10. Ian says:

    I'm surprised you mentioned Harvest. I actually thought the original cd didn't sound bad at all. I do have the remaster, and the remaster does sound better, but I didn't think original sounded bad.

    I would add Icky Thump to the list. You cannot turn it up at all. It sounds terrible. It's surprising too, because Jack White is really into sound quality, but a lot of his cds sound terrible.

  11. Mark A. says:

    Loveless sounds bad, yet is a great record? That comment doesn't make any sense to me. The muddy sound is what makes the album for me. I'm not sure what else it's supposed to be.

    Oh well, there's a remaster coming out in May which may appeal to you then.

    I'm actually drawing a blank on recalling poorly-mastered albums. But related, She Sells Sanctuary sounds great on whatever version of Love I have, and the Pure Cult compilation. For some reason though, the tape hiss is insanely loud on the Pure Cult DVD.

  12. Steph D says:

    At the opposite end of the spectrum of all these albums that were mastered way too loud, is one of my biggest pet peeve albums: Collective Soul's Hints, Allegations and Things Left Unsaid.

    The whole album seems like it was recorded at half-volume of any other CD I own. My first CD player was a 5-disc turntable, and putting that album in a random set meant constantly fiddling with the volume control. Really unfortunate too, because there are some great acoustic-based songs that feel empty when needing to be cranked up (amplifying the accompanying hiss with it).

  13. sammy smith says:

    The original cd releases of the first three Ramones albums sound like your speakers are in a tin can

  14. Greg Uebele says:

    "once we finally got the CD out of the longbox (remember those?)"

    We didn't have CD longboxes in Canada. The first time I saw them was when I saw footage of people buying Metallica's "Black Album" and I was very confused as to what they were.

  15. Kevin says:

    We had longboxes in Canada (I still remember my copy of Bryan Adams' "Into the Fire" and its longbox). But they were gone by 1988 or so.

  16. Greg Uebele says:

    Ah, ok. I didn't get my first CD player until June of '89.

  17. Brent Chittenden says:

    Death Magnetic is another one where there's a fan version floating around that was ripped from the full album tracks for Guitar Hero.

  18. Jamie says:

    If you hate tape hiss, avoid the original CD issue of Kraftwerk – Radio-Activity. That said, I really like the ambiance that it creates for the album.

    Also, the 40th Anniversary Edition of Aqualung has absolutely none of the problems found on previous versions.

    Cam: You really think Surfer Rosa sounds bad? Really?! It must suck to have your ears.

  19. Lindsay says:

    The 1983 Snow Goose sounds a bit dodgy to me. Maybe it is meant! Camel of course being the artist.

  20. Billy says:

    The 2011 twentieth anniversary ‘remaster’ of Nevermind. The loud-quiet dynamics are totally gone and it’s just loudness all the way through.

    I’ve only listened to Stadium Arcadium once. At the time I bought it I had never heard of the ‘loudness wars’ but I knew there was something not right about it. I didn’t consciously notice the music sounding distorted or clipped or anything, but it left me feeling fatigued. It’s uncomfortable to listen to. I actually remember the feeling of discomfort more than I remember any of the songs.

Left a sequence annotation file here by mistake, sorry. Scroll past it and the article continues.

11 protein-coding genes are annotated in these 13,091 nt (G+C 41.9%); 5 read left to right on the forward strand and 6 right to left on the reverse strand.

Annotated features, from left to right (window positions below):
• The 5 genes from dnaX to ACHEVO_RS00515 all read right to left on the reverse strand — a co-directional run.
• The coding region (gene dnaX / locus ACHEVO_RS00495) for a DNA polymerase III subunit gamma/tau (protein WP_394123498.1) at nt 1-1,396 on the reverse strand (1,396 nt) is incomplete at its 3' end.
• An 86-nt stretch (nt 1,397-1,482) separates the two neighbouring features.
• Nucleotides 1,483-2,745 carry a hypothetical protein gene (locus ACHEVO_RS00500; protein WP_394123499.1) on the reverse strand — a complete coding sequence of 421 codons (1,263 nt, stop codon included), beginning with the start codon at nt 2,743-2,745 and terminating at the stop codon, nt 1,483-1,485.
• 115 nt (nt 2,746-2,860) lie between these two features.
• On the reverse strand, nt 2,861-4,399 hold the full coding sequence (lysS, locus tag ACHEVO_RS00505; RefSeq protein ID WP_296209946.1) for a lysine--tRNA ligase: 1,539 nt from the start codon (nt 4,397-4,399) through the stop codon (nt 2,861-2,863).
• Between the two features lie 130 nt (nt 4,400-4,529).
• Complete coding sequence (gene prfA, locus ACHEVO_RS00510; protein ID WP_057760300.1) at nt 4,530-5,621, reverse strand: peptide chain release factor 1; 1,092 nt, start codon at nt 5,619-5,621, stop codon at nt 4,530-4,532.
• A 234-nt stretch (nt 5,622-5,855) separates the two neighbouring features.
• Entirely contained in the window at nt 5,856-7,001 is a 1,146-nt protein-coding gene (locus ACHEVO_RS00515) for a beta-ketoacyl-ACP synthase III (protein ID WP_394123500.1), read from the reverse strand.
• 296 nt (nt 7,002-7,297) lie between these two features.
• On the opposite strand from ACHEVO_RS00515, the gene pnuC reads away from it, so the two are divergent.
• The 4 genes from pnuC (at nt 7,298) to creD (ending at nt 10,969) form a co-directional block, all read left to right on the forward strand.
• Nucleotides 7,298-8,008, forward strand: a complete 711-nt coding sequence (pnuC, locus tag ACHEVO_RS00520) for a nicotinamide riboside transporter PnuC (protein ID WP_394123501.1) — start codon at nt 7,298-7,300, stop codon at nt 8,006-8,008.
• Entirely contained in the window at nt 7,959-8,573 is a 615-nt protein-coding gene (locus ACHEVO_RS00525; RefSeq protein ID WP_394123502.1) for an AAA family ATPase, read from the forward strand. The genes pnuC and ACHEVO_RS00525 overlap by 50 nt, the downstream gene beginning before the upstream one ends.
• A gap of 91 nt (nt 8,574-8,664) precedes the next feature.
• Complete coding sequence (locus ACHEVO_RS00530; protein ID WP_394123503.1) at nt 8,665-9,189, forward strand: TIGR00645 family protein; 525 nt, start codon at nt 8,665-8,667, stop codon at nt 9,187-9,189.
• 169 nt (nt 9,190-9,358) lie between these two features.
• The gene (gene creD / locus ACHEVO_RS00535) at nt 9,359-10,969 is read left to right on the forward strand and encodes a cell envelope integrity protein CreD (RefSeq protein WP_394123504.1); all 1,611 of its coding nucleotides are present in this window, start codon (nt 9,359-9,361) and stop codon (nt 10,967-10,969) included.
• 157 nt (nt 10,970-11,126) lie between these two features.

21. klockwerk1 says:

    In reference to Jethro Tull, Aqualung (1971), Meat Loaf, Bat Out of Hell (1977), and Neil Young, Harvest (1972), I gotta wonder if you were even alive at the time, or part of some alternate reality.

  22. Ben says:

    Some labels seemed to do better with their first-generation CD issues than others; I found that the earlier CBS/Sony releases were often thin, muddy-sounding messes. It also bugged me how the Canadian releases replaced the back cover art/design with generic boxes featuring the track titles.

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  26. mikeladano says:

    I trusted Alex to kill it with Vapor Trails. Only took them a remix album to finally get it right.

  27. MICHAEL LYNCH says:

    Original Magical Mystery Tour by The Beatles, all over the place sonically.
    Duke – Genesis, someone reckoned the engineer just did a KTel flat master.
    Friendly Fires, so loud it’s distorting.

    • Andrew says:

      Genesis probably held the record for releasing the longest playing times of albums, with 5 albums previous to Duke at over the 50 minutes mark. Duke being the longest at 55 minutes and considering 40 minutes is considered as optimum, therefore, problems may arise. Just turn it up!

  28. Sebastiendg says:

    Not because of hiss or bad master tapes, but the volume the original (Canadian) release of Pink Floyd The Wall on CD is much too low!…

  29. dave davis says:

    the TROLLS soundtrack

    my neighbor asked me if i could fix the scratches their kid put on the disc. after i loaded it up in my computer to check for any skips in the files. i couldn’t believe how shitty is sounded. the only way i can describe it, is that it sounds so compressed that i can actually hear where, well, it sounds like it’s trying to catch it’s breath. like how the hell can anyone listen to music like that is beyond me. it sounds awful!

  30. Joe Crofts says:

    The 20th Anniversary remaster of Pantera’s Cowboys from Hell is especially bad – the treble has been cranked up to 11 and the hi-hats sound like rattlesnakes because of it. Here’s a link to the title track: https://www.youtube.com/watch?v=bBERbwHDVps

  31. Phil says:

    Killers Hot Stuff. Sounds like it was recorded through a headphone jack.

  32. Daryl says:

    Another example of a poor greatest hits release – Trooper – Hot Shots. Low volume, lots of hiss.

  33. Rob says:

    Sometimes the remasters are worse than the original. Now this will make people laugh I’m sure, but I’ve just discovered that the “remastering” on Aqua’s Greatest Hits “remastered” album is “dump a load of compression on it so you can imagine you’re listening to it on the radio in the 90s”. It’s amazing that they made something originally recorded digitally worse in the remastered version. (I landed on this page while googling to see if anyone else had noticed).

  34. Andrew says:

    I think it might be worth pointing out that it’s not always the CD itself that’s at fault but cheap players and especially those included within personal computers and portables, and hi-fi separates of anything under several hundreds of dollars/pounds/euros.
    A modern day Blu-ray player is better than any of these and may very well improve playback sound quality.